Matt Hancock: UK ‘freedom day’ could be delayed by Indian coronavirus variant

Health secretary says lifting lockdown made harder by rising number of cases

A student is given a dose of the Pfizer/BioNTech Covid-19 vaccine at a vaccination centre at the Hunter Street Health Centre in London on June 5, 2021.  The UK government are set to decide on June 14 whether their plan to completely lift coronavirus restrictions will go ahead as scheduled on June 21 amid concern over rising infections.  / AFP / DANIEL LEAL-OLIVAS
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The UK could delay  its reopening scheduled for June 21 if the Indian variant of the coronavirus there continues to drive a surge in cases.

Health Secretary Matt Hancock said on Sunday the government was "absolutely open" to departing from its road map out of lockdown as the strain, known as the Delta variant, had caused a "very significant" surge in case numbers.

Mr Hancock said vaccines had weakened but not broken the link between infection, hospital admissions and death.

"It's too early to make a final decision on that,” he told Sky News.

"The prime minister and I and the team will be looking at all the data over this week. We've said that we'll give people enough time ahead of the June 21 date.

"We are not saying 'No' to June 21 at this point.”

The UK reported a rise in coronavirus cases, with daily infections nearing 6,000 a day. Hospital admissions and deaths remained flat.

Removing the last batch of restrictions on June 21 – referred to as "freedom day" by the British media – would mean the reopening of nightclubs, full sports stadiums, people queuing for drinks in bars, large weddings and the resumption of conferences.

The remaining social distancing restrictions - such as mask-wearing and the one-metre rule - are also scheduled to end.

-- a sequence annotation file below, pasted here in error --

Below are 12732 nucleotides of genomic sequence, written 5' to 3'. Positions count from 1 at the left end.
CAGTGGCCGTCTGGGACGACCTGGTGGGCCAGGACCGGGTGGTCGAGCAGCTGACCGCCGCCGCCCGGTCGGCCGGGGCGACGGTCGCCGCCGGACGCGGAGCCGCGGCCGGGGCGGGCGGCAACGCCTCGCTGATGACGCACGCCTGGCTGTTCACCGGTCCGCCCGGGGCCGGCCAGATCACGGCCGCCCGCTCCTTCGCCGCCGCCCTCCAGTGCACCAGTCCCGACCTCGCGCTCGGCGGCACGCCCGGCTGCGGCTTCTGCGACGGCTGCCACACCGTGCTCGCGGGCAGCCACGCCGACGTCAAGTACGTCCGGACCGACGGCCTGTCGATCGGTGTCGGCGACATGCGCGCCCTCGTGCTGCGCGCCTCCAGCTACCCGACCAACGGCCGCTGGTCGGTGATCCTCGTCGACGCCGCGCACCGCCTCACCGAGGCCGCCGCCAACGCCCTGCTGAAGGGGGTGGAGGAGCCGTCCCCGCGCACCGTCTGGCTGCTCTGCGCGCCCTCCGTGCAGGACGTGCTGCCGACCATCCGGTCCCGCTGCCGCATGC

Mr Hancock said the latest advice the government had received was that the Indian variant is 40 per cent more infectious than the previously dominant UK strain.

"That means that it is more difficult to manage this virus with the new Delta variant," he said.

"Ultimately, it does make the calculation more difficult for June 21, but it doesn't change our strategy, which is we all need to go and get vaccinated and that way we will break this link between the number of cases and the number of hospitalisations.

“The majority of people going into hospital right now are unvaccinated.”

Britain's Prime Minister Boris Johnson holds up his sleeve after receiving his second dose of the AstraZeneca coronavirus disease (COVID-19) vaccine from James Black, at the Francis Crick Institute in London, Britain June 3, 2021. Matt Dunham/Pool via REUTERS
Prime Minister Boris Johnson receives his second dose of AstraZeneca's Covid-19 vaccine. Reuters 

Epidemiologist Prof Anne Johnson, from University College London, said a “significant uptick” in the number of cases meant next week would be critical for deciding whether to delay reopening the UK.

"What we need to understand is what the risks are of that setting off another wave of infection, and also how well we can do in controlling it,” she said.

Meanwhile, Mr Hancock confirmed that the UK will offer coronavirus vaccines to those aged under 30 from next week.

Currently, only over-30s and vulnerable people are eligible for injections under Britain’s priority vaccination schedule.

Children could be offered vaccines from as early as August under plans being considered by the government, The Telegraph reported.

The UK medicines regulator has given its approval for children aged 12 to 15 to receive the vaccine made by Pfizer.

However, the Joint Committee on Vaccination and Immunisation still has to advise the government on whether to extend the programme.

While children are less likely to succumb to serious illness from coronavirus, they can still spread the disease to more vulnerable people.

Real-world studies in England showed that a single dose of a vaccine can reduce the danger of transmission by as much as half.